Since yesterday, the AIA has made a sleuth of announcements for their 2016 Honor Awards. For starters, Denise Scott Brown and Robert Venturi won the 2016 AIA Gold Medal.
As for for the 2016 AIA Architecture Firm Award, Seattle-based LMN Architects scooped up the coveted prize. Considered to be the AIA's highest honor to an architecture firm, it recognizes a practice that has produced consistently distinguished architectural projects for a minimum of 10 years. Previously, Ehrlich Architects won the 2015 award.
The 2016 Topaz Medallion went to architectural educator Douglas S. Kelbaugh. This particular award honors an individual for their significant involvement in architecture education for more than a decade as well as their widespread influential teaching to students.
Architect R. Steven Lewis will be honored with the 2016 Whitney M. Young Jr. Award. Named after the civil rights-era head of the Urban League, this award honors architects and organizations that represent the profession’s proactive social mandate through commitments including affordable housing, inclusiveness, and accessiblity.
Last but not least, the 2016 Edward C. Kemper Award went to Terrance J. Brown. Named in honor of the AIA’s first executive director, the Kemper Award is given to an architect who has significantly contributed to the profession through service to the AIA.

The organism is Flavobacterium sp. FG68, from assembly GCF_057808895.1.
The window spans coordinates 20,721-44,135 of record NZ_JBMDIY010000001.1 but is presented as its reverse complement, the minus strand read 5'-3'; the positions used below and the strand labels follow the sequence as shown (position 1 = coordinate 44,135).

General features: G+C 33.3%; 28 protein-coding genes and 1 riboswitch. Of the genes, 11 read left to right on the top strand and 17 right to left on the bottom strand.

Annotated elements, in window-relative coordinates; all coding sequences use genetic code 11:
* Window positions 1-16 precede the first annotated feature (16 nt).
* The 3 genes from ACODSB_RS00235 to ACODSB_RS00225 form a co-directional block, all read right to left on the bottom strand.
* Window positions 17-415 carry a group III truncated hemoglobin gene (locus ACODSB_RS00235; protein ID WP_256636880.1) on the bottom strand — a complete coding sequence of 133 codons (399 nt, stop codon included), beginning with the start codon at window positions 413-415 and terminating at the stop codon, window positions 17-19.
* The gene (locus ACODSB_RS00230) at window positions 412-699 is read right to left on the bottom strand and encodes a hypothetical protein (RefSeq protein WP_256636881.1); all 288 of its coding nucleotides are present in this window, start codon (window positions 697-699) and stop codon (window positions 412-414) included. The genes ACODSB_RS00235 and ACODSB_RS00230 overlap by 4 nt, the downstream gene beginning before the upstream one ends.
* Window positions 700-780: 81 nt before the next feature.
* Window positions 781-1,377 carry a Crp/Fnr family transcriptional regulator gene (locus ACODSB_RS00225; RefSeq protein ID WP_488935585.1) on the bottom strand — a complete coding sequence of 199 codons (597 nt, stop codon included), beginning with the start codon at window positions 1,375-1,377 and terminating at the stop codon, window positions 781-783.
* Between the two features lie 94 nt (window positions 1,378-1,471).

Scroll down for more about the recipients.
2016 AIA Architecture Firm Award: LMN Architects
"Founded in 1979, by George Loschky, FAIA, Jud Marquardt, FAIA, and John Nesholm, FAIA, LMN has nurtured a commitment to civic life, exploring the potential of architecture to strengthen the identity of the city and its communities, creating vivid places that bring people together around culture, the performing arts, education, and civic amenity.
"Based in Seattle, the firm now numbers 145 employees—architects, interior designers, urban planners, computer scientists, and administrative specialists. Interconnected themes emerge from the firm’s culture, collaborative process, and realization of transformative urban projects..."
With performing arts centers, higher education projects, and civic infrastructure projects all over the U.S., LMN Architects "has used complex programmatic buildings to bind together ill-defined urban districts."
"'Through their design of several significant urban theaters and convention centers that are thoroughly wed to the life of our cities, LMN provides an altogether different vision of a fully sustainable and civic minded future that embraces urban life,' wrote Stephen Kieran, FAIA, of 2008 AIA Architecture Firm Award recipient KieranTimberlake, in a recommendation letter."
LMN Architects will be presented with the award during the 2016 AIA National Convention in Philadelphia.
2016 Topaz Medallion: Douglas S. Kelbaugh
"Kelbaugh is the quintessential teaching architect who has, over the course of four decades, achieved estimable success in teaching, practice and writing, which he has ably woven together to shape a generation’s thinking about the environmental aspects of architecture...Kelbaugh began to influence architects in the earliest days of his career after completing his masters of architecture degree at Princeton University. In 1975, he completed a solar hous, which [remains] 'among the most studied and cited passive solar projects in the world,' according to Harrison Fraker, dean emeritus at UC Berkeley's College of Environmental Design.